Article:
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Maple farmers add new label to their syrup products this season, signaling shift in industry: 'People really value it'

"They're supporting environmentally friendly products and causes through socially conscious shopping."

"They're supporting environmentally friendly products and causes through socially conscious shopping."

Photo Credit: iStock

Maple farmers around New England are looking to increase bird diversity in forests by allowing the growth of a variety of trees and shrubs rather than focusing on a single beneficial species for syrup production.

As Mongabay observed, the clearing of forest areas for the sake of agriculture in the United States' northeast in the 1800s decimated available habitats for birds and other woodland creatures, with the wood thrush, in particular, seeing a decline in population because of forest loss.

To boost the survival of birds and improve biodiversity, more maple producers are now embracing the presence of tree species other than the sugar maple in their land, avoiding the damage a monoculture can bring and improving forest resilience. 

The Bird-Friendly Maple Project calls on maple farms to commit to a management plan that means no more than 75% of the sugarbush is made up of sugar maples while also improving the amount of vegetation on the forest floor up to 5 feet and the presence of trees between 5 and 30 feet high. 

Qualifying farms are permitted to add a special logo to their products, featuring a scarlet tanager, that demonstrates their commitment to making their maple forests bird-friendly.

"Although boiling happens in the sugarhouse, maple syrup is really made in the woods," Don Bourdon from Bourdon Maple Farm told Mongabay, discussing the value of a healthy forest ecosystem to syrup production.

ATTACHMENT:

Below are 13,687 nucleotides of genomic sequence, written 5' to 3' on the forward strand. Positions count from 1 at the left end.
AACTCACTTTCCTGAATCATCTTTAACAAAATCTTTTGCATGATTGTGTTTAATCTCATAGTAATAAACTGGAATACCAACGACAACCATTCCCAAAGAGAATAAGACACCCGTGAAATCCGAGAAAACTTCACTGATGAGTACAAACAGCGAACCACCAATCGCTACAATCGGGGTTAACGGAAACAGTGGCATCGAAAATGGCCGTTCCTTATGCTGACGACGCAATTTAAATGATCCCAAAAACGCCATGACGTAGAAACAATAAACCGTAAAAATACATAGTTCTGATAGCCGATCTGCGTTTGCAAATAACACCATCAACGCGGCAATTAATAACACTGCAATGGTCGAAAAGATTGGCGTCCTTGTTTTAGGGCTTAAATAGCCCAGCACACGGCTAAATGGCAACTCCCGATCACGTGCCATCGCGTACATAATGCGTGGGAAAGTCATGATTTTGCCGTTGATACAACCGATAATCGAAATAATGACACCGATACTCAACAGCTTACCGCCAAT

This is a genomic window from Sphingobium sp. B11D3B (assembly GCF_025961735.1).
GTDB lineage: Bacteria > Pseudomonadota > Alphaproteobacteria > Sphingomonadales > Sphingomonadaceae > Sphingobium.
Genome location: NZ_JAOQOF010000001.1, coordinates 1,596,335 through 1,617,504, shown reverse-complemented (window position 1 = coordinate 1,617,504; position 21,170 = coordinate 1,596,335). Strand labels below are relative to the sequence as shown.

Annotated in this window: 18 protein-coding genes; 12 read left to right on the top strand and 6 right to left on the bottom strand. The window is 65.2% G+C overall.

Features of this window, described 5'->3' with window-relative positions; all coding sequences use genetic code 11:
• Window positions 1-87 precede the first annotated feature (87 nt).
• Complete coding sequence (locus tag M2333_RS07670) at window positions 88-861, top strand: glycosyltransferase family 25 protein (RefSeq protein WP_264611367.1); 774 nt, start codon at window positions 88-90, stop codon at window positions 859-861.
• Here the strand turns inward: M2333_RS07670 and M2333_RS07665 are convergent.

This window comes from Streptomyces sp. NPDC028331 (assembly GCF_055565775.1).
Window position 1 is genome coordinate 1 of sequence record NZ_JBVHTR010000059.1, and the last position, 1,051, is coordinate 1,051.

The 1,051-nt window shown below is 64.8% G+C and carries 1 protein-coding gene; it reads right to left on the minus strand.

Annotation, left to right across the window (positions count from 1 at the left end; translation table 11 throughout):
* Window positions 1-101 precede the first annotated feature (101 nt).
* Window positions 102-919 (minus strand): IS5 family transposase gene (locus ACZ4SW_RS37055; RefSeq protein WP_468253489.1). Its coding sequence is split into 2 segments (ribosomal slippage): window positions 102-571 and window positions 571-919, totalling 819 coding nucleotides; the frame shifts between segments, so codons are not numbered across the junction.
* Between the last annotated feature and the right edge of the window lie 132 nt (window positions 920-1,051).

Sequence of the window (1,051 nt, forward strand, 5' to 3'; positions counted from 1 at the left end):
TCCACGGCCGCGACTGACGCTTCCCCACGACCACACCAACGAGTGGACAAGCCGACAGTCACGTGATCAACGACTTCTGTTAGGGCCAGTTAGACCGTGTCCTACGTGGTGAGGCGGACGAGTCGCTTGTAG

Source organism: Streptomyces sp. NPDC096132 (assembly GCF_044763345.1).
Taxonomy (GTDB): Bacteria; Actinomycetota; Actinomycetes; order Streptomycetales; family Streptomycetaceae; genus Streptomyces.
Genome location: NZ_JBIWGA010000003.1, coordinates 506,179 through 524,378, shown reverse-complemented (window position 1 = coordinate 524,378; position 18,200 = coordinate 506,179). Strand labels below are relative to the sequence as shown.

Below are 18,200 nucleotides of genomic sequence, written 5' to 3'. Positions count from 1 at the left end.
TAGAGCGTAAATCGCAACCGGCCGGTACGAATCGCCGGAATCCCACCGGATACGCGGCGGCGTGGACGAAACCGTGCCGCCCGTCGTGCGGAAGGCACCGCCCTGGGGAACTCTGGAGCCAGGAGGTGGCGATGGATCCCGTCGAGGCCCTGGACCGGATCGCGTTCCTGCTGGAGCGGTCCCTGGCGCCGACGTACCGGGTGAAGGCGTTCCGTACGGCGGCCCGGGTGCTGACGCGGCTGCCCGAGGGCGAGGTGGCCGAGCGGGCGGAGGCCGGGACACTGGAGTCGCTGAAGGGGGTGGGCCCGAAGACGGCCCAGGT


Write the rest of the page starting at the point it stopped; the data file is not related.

Bourdon's farm still has a 90% presence of sugar maples among the larger sugarbush trees, but the commitment to improving diversification has allowed them to add the coveted logo to their products. Since cultivating a biodiverse forest overnight is nearly impossible, maple farmers can use the logo if they demonstrate their willingness to improve their practices. 

While the presence of more and varied bird species is not only beneficial for the survival of these creatures, it also helps the maple producers, as the birds eat pests that could cause damage to trees and spread disease. 

The practice of putting healthy ecosystems within the heart of agriculture rather than simply treating the practice as a way to create food regardless of the environmental costs is known as agroecology. Embracing agroecology has been described by the Intergovernmental Panel on Climate Change as important for reducing global heating thanks to a thriving forest's ability to capture planet-warming carbon from the air.

"People really value it," said Meg Emmons from Bourdon Maple Farm, per Mongabay. "They're supporting environmentally friendly products and causes through socially conscious shopping."

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